Rich on Money

Financial Freedom in the Military through Real Estate

Category: Investing

What should I teach my kids about money?

I love all things money.  My kids often see me reading finance books and browsing real estate blogs.  They hear me talking about money with my wife.  They watch us negotiate deals to buy houses with cash, and they overhear our discussions on retiring early.

I explain what I’m doing with money in simple terms to my kids, but I can’t be sure it’s sinking in.  They are 10 and 6.  It is my job to prepare them to navigate money and life.  I wonder how I’m doing.

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Bringing Structure to Investing in Real Estate

This is Rich, but I didn’t write this post!!  This is my first guest post.  It’s a big deal because I’ve turned down several offers for guest posting on my site.

I met Richelle from www.lifelibertynproperty.com at FINCON16 and was impressed with her professionalism and liked her blog.  We chatted and decided we should guest post on each-other’s blogs.  Both she and her husband had their own real estate portfolios before they met, and now they are an awesome real estate team! It’s a great article.  Enjoy!

Bringing structure to investing in real estate

Understanding your preferences in investing will definitely help clarify your goals and path to success. Simply put, knowing the investing style that best suits your persona can turbocharge your investing because the distractions are removed. Some people refer to this idea as “knowing your lane”.

It is tempting to get caught up in the excitement of investing and the prospect of being in real estate. Often, however, budding investors end up spinning their wheels without gaining any traction. Taking the time to focus on your personal goals and identifying your investing style can be invaluable to your overall consistency and growth.

Real estate investing is similar to role playing

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You Are Not Awesome at Picking Stocks!

To illustrate how un-awesome you are, let me first share how awesome I am.

When I was just getting started out investing in 2001, I put all the money I had, $4,000, into an index fund. I called my bank and said put it in the S&P 500 index. Warren Buffett taught me well.

The savvy salesmen on the other end of the phone who was clearly more experienced than Warren told me I was crazy to invest in that. I could make money twice as fast if I invested in their aggressive growth fund.

NOW I’M AWESOME!!!!!!

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You did WHAT with your IRA?!?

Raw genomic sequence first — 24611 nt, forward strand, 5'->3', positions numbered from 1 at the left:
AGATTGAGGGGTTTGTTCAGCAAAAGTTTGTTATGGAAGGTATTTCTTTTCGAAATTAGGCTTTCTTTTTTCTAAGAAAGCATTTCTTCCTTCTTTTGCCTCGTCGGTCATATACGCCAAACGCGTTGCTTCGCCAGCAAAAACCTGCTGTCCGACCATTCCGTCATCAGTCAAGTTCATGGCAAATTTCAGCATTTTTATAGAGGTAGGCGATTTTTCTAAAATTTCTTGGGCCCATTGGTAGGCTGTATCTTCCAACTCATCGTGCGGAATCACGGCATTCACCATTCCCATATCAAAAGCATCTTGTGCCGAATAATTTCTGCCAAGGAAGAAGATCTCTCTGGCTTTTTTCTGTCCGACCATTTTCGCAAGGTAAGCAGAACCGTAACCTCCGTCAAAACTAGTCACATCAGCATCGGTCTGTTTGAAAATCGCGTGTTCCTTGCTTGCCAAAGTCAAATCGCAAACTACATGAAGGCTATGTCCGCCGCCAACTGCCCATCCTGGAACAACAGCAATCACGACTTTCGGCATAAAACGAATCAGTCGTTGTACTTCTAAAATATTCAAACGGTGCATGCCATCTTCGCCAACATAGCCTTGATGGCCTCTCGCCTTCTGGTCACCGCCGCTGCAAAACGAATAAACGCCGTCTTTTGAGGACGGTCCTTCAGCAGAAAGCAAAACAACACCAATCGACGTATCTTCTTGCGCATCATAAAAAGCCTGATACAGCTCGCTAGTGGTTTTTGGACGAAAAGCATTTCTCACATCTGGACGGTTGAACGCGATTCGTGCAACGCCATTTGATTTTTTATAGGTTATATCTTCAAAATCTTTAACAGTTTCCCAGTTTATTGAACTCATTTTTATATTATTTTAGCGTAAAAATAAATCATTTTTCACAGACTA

How and Why I bought rental properties in my IRA

Yes, I may have done something stupid.

I certainly did something unique.

I sold all the investments in my IRA and bought rental properties! (My Wife’s too!)

The rental properties are held in the Roth IRA as investments, and the rental income accumulates as cash inside the IRA.

And I’ll show you how it made me FILTHY RICH!!!

I did it, and you can too!!!!!

filthy-rich

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How Lucky are the Richest Guys on Wall Street?

This post is based on and inspired by ideas from the book Fooled by Randomness by Nassim Taleb. It’s one of the most insightful books I’ve ever read.   It’s about the role of chance in life, and how we are often blind to and fooled by it.

Get it and read it.

It ESPECIALLY applies to money and the markets.

The points I make in this post are derived from his book.  Here we go:

Russian Roulette

Have you ever played Russian roulette?

I have.

water-balloon-russian-roulette

I’m kidding. I haven’t.

          Why not?

 Because that’s stupid!

Because as exciting as it sounds, I just can’t stomach the worst possible outcome. It’s not an acceptable risk. Not even to play once.

No matter how smart I am (or how smart I think I am), the outcome is ruled by randomness. By chance.

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How Much Money Will I Make From My Rental Property?

This is going to be a short, simple, down-and-dirty tutorial to help you look for or make offers on rental properties.

Going from simple to complicated, the first thing to understand is the 1% rule, which is easy to do in your head, and can save you the trouble of breaking out the calculator for properties that are overpriced.

1% Rule

The 1% rule is quick and easy. Monthly rent should be at least 1% of the acquisition price. The acquisition price may be a higher number than the purchase price. It’s purchase price plus the money to get the house ready to rent.

Example.

$80,000          to purchase house                plus

$20,000          remodeling                            equals

$100,000        acquisition cost.

$100,000 home should rent out for at least $1,000 a month, or it would not be a good investment.